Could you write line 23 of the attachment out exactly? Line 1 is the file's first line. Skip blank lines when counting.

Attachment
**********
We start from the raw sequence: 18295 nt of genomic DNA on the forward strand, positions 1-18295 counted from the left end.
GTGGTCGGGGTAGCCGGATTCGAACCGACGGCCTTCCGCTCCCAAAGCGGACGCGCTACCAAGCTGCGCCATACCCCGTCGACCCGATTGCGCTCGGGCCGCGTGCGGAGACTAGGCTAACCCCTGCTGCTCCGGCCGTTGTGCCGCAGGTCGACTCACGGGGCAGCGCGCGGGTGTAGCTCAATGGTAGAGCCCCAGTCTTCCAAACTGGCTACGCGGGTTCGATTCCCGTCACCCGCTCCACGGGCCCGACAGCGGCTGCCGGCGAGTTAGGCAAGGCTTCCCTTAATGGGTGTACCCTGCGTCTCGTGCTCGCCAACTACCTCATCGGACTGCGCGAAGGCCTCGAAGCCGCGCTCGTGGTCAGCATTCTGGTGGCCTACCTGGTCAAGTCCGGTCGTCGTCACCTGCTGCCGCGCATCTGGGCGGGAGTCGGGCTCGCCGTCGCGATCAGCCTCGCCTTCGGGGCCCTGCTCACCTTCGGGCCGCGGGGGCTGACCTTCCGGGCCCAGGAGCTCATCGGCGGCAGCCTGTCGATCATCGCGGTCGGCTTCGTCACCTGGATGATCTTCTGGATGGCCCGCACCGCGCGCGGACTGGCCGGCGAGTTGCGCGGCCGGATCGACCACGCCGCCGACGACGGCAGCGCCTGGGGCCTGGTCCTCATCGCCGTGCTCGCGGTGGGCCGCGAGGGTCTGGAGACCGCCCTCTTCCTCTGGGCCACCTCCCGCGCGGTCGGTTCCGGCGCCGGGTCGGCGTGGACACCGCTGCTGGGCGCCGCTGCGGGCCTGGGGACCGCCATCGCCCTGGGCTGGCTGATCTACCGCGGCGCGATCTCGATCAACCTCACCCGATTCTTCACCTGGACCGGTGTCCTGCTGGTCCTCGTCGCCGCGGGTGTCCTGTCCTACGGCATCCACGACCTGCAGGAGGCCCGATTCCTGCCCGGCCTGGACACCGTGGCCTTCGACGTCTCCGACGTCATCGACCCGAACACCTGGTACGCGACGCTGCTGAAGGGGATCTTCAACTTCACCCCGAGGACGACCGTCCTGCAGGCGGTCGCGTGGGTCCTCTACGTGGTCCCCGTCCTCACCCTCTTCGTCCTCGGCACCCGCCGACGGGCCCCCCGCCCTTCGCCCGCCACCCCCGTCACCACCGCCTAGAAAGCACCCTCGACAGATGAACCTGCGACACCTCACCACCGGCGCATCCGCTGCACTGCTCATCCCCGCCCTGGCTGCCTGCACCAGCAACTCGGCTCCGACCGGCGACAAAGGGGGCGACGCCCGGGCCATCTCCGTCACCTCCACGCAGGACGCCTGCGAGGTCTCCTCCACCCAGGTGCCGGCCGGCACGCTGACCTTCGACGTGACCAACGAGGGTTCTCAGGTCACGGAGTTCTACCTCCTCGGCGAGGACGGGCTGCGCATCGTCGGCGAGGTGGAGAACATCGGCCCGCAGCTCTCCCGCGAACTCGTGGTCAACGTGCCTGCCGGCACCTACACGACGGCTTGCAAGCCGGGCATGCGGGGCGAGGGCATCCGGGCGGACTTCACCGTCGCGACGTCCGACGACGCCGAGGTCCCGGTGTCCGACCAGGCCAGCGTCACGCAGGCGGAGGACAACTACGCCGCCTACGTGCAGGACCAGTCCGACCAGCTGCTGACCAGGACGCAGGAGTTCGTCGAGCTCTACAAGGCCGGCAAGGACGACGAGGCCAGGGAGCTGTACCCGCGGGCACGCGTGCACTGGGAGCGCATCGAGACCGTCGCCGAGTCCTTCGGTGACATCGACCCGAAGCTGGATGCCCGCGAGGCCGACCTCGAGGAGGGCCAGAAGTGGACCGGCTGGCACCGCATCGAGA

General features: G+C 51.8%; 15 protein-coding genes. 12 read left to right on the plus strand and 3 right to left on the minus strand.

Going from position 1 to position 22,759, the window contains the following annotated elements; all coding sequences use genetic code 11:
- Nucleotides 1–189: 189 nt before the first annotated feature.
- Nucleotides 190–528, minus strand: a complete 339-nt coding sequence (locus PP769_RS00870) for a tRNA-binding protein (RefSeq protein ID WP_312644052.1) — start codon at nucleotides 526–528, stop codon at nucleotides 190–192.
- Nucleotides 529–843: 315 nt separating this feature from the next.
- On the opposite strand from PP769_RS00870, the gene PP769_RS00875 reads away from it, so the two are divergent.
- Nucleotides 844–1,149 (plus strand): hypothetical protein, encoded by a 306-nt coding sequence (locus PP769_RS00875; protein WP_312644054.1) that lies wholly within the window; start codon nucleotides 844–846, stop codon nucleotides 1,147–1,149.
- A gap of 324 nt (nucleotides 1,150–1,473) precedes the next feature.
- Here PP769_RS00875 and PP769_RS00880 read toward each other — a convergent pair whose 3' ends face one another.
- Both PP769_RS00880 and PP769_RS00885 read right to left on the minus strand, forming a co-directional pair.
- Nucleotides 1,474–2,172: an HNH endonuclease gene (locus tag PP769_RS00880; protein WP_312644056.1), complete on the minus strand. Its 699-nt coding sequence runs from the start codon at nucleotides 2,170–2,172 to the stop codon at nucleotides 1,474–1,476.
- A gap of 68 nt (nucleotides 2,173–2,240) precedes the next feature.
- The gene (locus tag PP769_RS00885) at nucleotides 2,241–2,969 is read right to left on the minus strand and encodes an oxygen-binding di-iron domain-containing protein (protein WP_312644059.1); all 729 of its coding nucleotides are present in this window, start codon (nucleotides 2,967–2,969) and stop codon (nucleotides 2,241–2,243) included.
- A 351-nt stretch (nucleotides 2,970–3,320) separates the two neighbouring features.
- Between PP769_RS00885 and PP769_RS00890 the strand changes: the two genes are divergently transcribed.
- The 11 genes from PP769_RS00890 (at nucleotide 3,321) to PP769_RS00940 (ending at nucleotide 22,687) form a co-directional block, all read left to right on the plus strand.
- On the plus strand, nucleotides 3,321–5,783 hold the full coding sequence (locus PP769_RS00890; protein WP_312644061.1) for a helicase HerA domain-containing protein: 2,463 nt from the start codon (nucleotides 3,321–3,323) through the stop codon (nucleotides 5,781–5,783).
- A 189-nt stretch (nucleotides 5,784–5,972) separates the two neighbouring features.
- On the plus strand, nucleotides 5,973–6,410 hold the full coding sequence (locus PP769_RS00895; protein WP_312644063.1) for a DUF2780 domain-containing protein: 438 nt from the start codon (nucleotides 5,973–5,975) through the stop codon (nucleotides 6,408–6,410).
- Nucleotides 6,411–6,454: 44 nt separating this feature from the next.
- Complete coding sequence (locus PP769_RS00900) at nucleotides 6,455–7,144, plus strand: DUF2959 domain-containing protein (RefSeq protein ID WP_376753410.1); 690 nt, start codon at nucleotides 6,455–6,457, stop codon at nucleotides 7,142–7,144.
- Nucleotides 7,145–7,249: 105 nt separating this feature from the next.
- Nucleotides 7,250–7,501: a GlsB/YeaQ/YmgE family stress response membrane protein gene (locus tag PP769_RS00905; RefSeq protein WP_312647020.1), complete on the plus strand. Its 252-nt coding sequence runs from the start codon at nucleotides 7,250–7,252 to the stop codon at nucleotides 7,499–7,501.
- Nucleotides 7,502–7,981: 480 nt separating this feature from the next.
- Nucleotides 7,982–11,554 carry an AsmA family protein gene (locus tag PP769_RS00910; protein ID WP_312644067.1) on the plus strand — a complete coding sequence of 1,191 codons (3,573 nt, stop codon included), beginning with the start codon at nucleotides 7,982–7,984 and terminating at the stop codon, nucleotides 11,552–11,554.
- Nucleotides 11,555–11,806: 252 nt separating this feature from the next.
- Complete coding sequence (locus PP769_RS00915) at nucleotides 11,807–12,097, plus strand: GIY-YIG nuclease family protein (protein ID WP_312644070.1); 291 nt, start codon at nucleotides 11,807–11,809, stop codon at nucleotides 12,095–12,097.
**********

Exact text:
- Complete coding sequence (locus PP769_RS00900) at nucleotides 6,455–7,144, plus strand: DUF2959 domain-containing protein (RefSeq protein ID WP_376753410.1); 690 nt, start codon at nucleotides 6,455–6,457, stop codon at nucleotides 7,142–7,144.